I had two different students in the same year who both struggled with outbursts in the classroom. In getting to know the two of them, I knew that student A would benefit from Space and Time. He knew how to use it and he could do that on his own. But student B needed a problem-solving conference where he could chat with me to figure out what was causing the issue. Sometimes problem-solving conferences are seen as only a response to major misbehavior, but I think they can be really useful in getting to know your students and preemptively talking about situations where the student might start to boil over so you can catch that before they have more problem behaviors.
AM: Teaching time-out looked so different this past year because we couldn’t have a designated space, but something I did was to give students a pink card they could pull out and put on their desk to show me they needed a break. Then, they would take time-out right there at their seat. They might take deep breaths or just sit for a moment and collect their thoughts. The pink cards gave my fourth graders that control where they felt like they were regulating their emotions on their own.
Responsive Classroom stresses the importance of knowing your students individually, culturally, and developmentally. What does it look like when this important information is practically applied in the classroom?
AM: Early on in the school year, during the sharing component of Morning Meeting, my students have opportunities to create a photo page. On the photo page, students will either put a picture or drawing of themselves in the middle, and then they will put things that are of interest to them. I try to make it inclusive for all students, so it’s a collection of hobbies, activities they do outside of school, holidays they recognize and celebrate, and other things that might be unique about their own families. I have each student share that page, then we create a display board in our classroom where all the pages go, just so they can get to know each other. Then, during transition times I can ask students about some of the things shared on those photo pages.
HY: Students in middle school want to interact with each other and they crave social interaction. If I keep in mind where they’re at developmentally, I can use that to my advantage by crafting lessons that meet their need for social interaction and movement in a way that feels natural for the students. That means there might be noise in your classroom, but it’s the noise of learning and it’s the sound of collaboration.
At the beginning of the year I take time to ask questions and I have a little form for them to fill out. Once I’ve gotten to know my students, I make sure that the materials I use – the books, content, the images I use as I teach – reflect the students. They need to see themselves in the space, so it feels not like it’s Miss Young’s space but our space as a class.
This Empowering Educators series is full of engaging anecdotes. Is there one anecdote about adults getting to know their students that you would like to highlight?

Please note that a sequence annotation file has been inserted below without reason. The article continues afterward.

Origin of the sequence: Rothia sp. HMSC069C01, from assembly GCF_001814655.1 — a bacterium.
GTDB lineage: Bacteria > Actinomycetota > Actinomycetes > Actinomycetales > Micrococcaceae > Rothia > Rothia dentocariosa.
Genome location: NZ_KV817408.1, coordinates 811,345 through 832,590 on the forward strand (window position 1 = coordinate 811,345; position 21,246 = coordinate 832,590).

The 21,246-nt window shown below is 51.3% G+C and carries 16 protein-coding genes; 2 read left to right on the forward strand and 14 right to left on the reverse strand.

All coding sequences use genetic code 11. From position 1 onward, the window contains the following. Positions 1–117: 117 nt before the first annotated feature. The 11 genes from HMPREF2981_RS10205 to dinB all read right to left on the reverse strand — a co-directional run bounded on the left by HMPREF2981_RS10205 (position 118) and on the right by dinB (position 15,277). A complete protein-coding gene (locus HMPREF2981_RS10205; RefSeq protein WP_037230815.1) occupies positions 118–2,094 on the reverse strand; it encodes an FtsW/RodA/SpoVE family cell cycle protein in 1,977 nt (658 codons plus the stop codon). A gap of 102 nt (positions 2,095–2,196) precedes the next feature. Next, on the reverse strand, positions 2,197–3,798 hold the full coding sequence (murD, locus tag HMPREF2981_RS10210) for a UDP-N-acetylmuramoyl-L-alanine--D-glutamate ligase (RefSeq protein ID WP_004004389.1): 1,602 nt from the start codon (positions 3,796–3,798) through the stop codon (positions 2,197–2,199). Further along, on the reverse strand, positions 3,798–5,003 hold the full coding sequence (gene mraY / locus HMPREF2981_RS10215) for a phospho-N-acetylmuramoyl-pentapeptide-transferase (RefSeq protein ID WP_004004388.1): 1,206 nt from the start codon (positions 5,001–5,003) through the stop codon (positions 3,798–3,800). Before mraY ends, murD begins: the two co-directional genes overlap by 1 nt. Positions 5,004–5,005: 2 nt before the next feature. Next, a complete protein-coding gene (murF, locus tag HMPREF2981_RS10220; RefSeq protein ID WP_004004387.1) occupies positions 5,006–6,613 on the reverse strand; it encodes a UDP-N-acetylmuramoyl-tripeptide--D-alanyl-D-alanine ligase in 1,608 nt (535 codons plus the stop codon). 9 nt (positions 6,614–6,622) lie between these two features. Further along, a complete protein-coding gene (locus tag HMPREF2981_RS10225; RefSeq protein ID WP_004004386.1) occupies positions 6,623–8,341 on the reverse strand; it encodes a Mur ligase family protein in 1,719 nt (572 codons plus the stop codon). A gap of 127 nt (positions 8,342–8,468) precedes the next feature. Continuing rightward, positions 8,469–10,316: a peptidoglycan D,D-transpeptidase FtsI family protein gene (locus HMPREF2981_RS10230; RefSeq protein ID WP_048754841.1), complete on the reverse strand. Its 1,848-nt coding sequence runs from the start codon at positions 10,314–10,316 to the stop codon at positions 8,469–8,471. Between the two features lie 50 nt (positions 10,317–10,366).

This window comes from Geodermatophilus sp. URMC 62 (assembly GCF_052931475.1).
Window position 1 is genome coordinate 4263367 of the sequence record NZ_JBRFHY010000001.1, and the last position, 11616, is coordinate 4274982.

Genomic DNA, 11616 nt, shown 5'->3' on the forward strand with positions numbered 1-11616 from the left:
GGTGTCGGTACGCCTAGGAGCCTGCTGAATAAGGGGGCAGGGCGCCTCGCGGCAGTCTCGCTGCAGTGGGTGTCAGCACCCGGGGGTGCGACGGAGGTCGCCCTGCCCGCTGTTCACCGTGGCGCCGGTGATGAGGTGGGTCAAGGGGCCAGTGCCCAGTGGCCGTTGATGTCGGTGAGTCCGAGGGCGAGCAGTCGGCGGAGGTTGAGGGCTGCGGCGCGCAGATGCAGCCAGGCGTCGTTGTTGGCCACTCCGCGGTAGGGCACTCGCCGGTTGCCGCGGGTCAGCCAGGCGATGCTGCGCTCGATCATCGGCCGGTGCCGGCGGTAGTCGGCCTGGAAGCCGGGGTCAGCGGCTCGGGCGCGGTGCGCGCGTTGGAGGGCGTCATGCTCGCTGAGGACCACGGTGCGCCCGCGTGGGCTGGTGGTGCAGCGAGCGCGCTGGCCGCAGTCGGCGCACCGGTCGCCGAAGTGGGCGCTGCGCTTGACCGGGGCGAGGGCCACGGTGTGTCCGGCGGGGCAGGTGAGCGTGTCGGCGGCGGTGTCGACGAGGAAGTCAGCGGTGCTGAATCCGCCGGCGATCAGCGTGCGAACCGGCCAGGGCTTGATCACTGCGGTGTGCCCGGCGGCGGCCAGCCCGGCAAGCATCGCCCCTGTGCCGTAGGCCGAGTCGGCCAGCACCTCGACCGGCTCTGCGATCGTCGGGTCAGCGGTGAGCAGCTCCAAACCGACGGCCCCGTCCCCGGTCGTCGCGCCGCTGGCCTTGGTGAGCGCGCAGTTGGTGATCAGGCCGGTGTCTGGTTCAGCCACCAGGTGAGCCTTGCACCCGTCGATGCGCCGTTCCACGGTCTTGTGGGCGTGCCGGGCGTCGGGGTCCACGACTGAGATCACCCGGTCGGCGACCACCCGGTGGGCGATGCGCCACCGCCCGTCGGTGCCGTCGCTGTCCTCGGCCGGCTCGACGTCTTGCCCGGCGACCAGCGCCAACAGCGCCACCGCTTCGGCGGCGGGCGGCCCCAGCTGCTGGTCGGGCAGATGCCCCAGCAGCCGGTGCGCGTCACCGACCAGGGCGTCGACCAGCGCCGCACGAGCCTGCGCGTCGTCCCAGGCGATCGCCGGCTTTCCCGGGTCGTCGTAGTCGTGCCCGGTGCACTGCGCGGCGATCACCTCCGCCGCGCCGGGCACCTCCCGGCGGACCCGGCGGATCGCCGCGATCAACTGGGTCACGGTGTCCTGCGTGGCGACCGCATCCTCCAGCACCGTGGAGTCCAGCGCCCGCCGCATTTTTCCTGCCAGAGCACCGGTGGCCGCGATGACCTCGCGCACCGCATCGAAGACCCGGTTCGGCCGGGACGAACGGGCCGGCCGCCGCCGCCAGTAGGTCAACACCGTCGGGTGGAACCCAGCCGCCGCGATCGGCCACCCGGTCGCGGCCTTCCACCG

AM: One of the anecdotes that got put in the book that I find so powerful is called the Donald Graves activity. After the first three or four weeks, at some point on the weekend I will get a piece of paper and list the kids in my class to see which ones come to mind. Then I ask myself, do I know any activities, interests, hobbies, or strengths that those kids have, and do they know that I know that about them? Oftentimes, I find that I struggle with that early in the school year. For those kids that I can’t list, I go in on Monday and rearrange the furniture in the room and put their desks close to me so that I get the time to have those personal interactions. Pedagogy is important, but it all stems from a place of caring about our students. We want to build those relationships and we need to take the time to get to know them.
HY: I think a big part of getting to know your students is letting your students get to know you, and so you need to choose what pieces of your personal life you feel okay sharing with your students. It’s okay to still have some pieces for yourself of course, and to be mindful of the age of the students you teach. I share a lot about my educational background – I teach in the building I went to school in.
Any advice for a teacher who is picking up an Empowering Educators book for the first time?
AM: I think educators should look at the book in its entirety. Don’t go into it saying, “I’m a fifth grade teacher, I’m just going to read the fifth grade section.” There’s so much in all the sections. A fifth grade teacher can take an idea from the third grade section and know how to make it developmentally appropriate for older students, or vice versa. There are just so many ideas to take a look at in these books.
HY: I think it depends on what your capacity is at the start of the year. If you’re really overwhelmed, maybe just start by reading the overview in your grade section, and that’s okay. If you’ve got a little more time and you can do a little more, I would encourage people to read the whole thing because I think even though it’s divided by grade there’s awesome stories and anecdotes in all the grade sections.
This conversation has been edited for length and clarity.